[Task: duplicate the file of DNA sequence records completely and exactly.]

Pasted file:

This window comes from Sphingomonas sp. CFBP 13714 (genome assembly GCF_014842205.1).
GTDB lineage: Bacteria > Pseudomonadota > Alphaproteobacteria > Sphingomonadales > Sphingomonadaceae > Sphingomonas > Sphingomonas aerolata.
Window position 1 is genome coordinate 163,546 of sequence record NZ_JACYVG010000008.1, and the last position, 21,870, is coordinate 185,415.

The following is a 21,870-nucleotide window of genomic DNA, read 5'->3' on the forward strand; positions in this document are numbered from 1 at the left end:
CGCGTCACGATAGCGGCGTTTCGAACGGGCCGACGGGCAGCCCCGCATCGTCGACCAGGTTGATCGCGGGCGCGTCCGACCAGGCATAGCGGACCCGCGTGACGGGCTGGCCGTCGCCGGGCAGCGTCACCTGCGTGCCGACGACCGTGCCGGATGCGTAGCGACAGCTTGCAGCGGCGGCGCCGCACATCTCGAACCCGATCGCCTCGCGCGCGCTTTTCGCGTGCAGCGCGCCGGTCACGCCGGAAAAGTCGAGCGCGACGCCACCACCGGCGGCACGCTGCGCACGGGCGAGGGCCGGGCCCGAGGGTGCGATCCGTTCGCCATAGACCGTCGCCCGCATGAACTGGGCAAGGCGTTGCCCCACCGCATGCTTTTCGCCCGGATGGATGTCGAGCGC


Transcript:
This window comes from Sphingomonas sp. CFBP 13714 (genome assembly GCF_014842205.1).
GTDB lineage: Bacteria > Pseudomonadota > Alphaproteobacteria > Sphingomonadales > Sphingomonadaceae > Sphingomonas > Sphingomonas aerolata.
Window position 1 is genome coordinate 163,546 of sequence record NZ_JACYVG010000008.1, and the last position, 21,870, is coordinate 185,415.

The following is a 21,870-nucleotide window of genomic DNA, read 5'->3' on the forward strand; positions in this document are numbered from 1 at the left end:
CGCGTCACGATAGCGGCGTTTCGAACGGGCCGACGGGCAGCCCCGCATCGTCGACCAGGTTGATCGCGGGCGCGTCCGACCAGGCATAGCGGACCCGCGTGACGGGCTGGCCGTCGCCGGGCAGCGTCACCTGCGTGCCGACGACCGTGCCGGATGCGTAGCGACAGCTTGCAGCGGCGGCGCCGCACATCTCGAACCCGATCGCCTCGCGCGCGCTTTTCGCGTGCAGCGCGCCGGTCACGCCGGAAAAGTCGAGCGCGACGCCACCACCGGCGGCACGCTGCGCACGGGCGAGGGCCGGGCCCGAGGGTGCGATCCGTTCGCCATAGACCGTCGCCCGCATGAACTGGGCAAGGCGTTGCCCCACCGCATGCTTTTCGCCCGGATGGATGTCGAGCGC